Ways to Get B12 Deficiency

(Reference: Herbert (1) where not otherwise noted.)

  • Inadequate dietary intake.
  • Inadequate absorption:
    • Pernicious anemia - Problems with intrinsic factor.
      • Loss of intrinsic factor: Genetically predetermined and age-dependent (sometimes as early as 45 yrs). The most common cause of B12 deficiency in non-edlerly, nonvegetarians.
      • Autoimmunity to intrinsic factor: Circulating antibodies to intrinsic factor indicate eventual pernicious anemia if not treated. A chronic B12 deficiency damages immune function and the antibodies may disappear as B12 deficiency progresses.
    • Food-cobalamin malabsorption - Loss of gastric acid and/or protein digesting enzymes which break the protein-B12 bonds in food. This can be caused by stomach surgery, atrophy or inflammation of the stomach, medications that suppress acid secretion, or a stomach infection by H. pylori or anaerobic bacteria (which can be due to low stomach acid) (2).
    • Pancreatic disease reduces free calcium in the ileum (calcium is needed for B12 absorption). Can be improved with calcium and/or bicarbonate.
    • Unhealthy ileum.
    • Drugs decreasing absorption include cimetidine, metformin (ties up free calcium in intestines), potassium chloride, and cholestyramine (3).
    • Infection by tapeworms (4),Diphyllobothrium latum (5), or Giardia lamblia (3).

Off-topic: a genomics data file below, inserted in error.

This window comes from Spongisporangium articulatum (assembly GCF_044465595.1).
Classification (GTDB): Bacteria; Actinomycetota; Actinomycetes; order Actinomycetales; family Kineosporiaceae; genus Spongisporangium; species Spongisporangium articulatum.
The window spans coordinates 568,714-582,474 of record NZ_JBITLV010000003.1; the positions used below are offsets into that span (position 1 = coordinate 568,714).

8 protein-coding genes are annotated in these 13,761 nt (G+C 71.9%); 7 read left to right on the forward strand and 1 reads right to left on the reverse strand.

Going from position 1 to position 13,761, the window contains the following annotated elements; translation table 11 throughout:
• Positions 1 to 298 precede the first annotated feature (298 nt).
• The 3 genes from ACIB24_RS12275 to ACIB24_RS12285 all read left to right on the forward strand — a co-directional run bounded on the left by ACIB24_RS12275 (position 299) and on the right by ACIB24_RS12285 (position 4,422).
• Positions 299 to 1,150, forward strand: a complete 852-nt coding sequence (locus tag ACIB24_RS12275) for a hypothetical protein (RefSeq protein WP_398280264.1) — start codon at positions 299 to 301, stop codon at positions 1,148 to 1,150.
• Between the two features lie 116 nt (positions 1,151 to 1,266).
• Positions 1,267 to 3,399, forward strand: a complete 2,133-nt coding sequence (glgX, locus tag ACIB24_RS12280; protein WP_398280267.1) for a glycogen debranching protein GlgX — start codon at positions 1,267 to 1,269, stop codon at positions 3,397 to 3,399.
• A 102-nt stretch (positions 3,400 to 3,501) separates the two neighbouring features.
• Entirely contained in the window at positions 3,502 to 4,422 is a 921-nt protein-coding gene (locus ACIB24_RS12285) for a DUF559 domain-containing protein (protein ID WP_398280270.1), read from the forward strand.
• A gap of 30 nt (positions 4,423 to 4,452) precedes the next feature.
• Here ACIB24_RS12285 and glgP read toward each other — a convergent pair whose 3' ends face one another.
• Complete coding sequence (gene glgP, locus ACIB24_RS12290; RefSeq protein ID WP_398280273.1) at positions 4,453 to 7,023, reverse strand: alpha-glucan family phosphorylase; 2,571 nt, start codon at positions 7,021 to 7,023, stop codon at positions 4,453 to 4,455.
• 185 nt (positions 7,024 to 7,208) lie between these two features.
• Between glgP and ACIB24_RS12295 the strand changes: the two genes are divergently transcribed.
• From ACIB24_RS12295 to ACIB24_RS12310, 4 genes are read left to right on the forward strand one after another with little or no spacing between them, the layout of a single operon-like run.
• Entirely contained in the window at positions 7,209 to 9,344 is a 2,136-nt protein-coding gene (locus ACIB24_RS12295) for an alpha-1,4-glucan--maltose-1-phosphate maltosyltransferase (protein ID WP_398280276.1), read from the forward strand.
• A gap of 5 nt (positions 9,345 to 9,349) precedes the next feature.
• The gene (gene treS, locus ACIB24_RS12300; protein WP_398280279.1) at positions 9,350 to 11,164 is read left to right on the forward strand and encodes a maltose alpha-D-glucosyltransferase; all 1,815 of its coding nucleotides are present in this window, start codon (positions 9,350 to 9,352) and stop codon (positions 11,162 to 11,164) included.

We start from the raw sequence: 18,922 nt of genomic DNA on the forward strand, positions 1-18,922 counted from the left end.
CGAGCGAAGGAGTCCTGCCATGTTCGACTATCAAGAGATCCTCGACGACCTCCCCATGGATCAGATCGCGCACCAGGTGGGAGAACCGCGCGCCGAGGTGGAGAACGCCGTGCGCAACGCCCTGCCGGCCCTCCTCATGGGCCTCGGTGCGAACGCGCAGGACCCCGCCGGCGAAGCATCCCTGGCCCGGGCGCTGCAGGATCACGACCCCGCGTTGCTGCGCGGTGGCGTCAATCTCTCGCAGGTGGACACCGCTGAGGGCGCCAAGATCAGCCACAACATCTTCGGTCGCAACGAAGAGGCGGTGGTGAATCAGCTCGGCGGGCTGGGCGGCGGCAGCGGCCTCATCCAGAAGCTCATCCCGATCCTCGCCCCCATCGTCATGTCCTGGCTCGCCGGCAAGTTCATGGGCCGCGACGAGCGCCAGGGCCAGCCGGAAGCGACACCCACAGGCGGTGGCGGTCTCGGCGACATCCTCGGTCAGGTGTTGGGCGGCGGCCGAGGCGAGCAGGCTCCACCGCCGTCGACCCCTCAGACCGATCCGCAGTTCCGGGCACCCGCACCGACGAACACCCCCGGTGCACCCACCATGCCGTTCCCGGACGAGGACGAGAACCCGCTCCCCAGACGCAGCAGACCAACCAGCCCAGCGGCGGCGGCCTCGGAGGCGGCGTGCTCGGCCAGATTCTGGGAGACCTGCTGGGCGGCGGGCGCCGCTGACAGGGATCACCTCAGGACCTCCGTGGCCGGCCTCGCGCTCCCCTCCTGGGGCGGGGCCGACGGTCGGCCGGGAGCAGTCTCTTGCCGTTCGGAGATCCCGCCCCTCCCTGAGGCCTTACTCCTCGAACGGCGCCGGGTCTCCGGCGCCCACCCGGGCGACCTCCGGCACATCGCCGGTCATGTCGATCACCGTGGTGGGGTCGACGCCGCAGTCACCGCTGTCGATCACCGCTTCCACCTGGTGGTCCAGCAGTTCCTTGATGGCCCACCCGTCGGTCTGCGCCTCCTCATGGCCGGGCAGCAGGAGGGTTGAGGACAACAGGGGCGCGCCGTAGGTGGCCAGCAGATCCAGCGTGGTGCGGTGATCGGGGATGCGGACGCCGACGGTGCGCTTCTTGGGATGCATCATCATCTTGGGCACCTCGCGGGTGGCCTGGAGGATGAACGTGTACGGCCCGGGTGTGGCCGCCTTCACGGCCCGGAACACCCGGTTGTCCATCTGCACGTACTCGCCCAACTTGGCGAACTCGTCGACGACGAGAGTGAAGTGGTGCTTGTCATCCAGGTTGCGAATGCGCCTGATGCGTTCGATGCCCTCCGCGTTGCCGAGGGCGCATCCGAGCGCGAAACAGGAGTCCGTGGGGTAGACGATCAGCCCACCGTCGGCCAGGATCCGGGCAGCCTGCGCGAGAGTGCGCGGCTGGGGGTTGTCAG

• Defects in B12 enzymes, transport proteins, or storage proteins.
    • Defects in B12 enzymes that result in high MMA levels are rare. One researcher reported that they occur in 1 out of 28,000 people (6). Ciani et al (6). provide an informative diagram showing which enzymes are involved in the various B12 metabolic pathway defects.
  • Increased requirement during pregnancy or hyperthyroidism.
  • Increased excretion caused by alcoholism.
  • Nitrous oxide anesthesia in people with low serum B12 (nitrous oxide can change the cobalt atom of B12) (4).
  • Hypothyroidism (possibly autoimmune) (7).
  • AIDS can cause B12 deficiency as shown through macrocytic anemia and neurological problems without elevated homocysteine levels.


1. Herbert V. Staging vitamin B-12 (cobalamin) status in vegetarians. Am J Clin Nutr. 1994 May;59(5 Suppl):1213S-1222S.

2. Ho C, Kauwell GP, Bailey LB. Practitioners' guide to meeting the vitamin B-12 recommended dietary allowance for people aged 51 years and older. J Am Diet Assoc. 1999 Jun;99(6):725-7.

3. Tucker KL, Rich S, Rosenberg I, Jacques P, Dallal G, Wilson PW, Selhub J. Plasma vitamin B-12 concentrations relate to intake source in the Framingham Offspring study. Am J Clin Nutr. 2000 Feb;71(2):514-22.

4. Groff J, Gropper S. Advanced Nutrition and Human Metabolism, 3rd ed. Wadsworth: 2000.

5. Halsted JA, Carroll J, Rubert S. Serum and tissue concentration of vitamin B12 in certain pathologic states. N Engl J Med. 1959;260:575-80.

6. Ciani F, Poggi GM, Pasquini E, Donati MA, Zammarchi E. Prolonged exclusive breast-feeding from vegan mother causing an acute onset of isolated methylmalonic aciduria due to a mild mutase deficiency. Clin Nutr. 2000 Apr;19(2):137-9.

7. Johnson PR Jr, Roloff JS. Vitamin B12 deficiency in an infant strictly breast-fed by a mother with latent pernicious anemia. J Pediatr. 1982 Jun;100(6):917-9.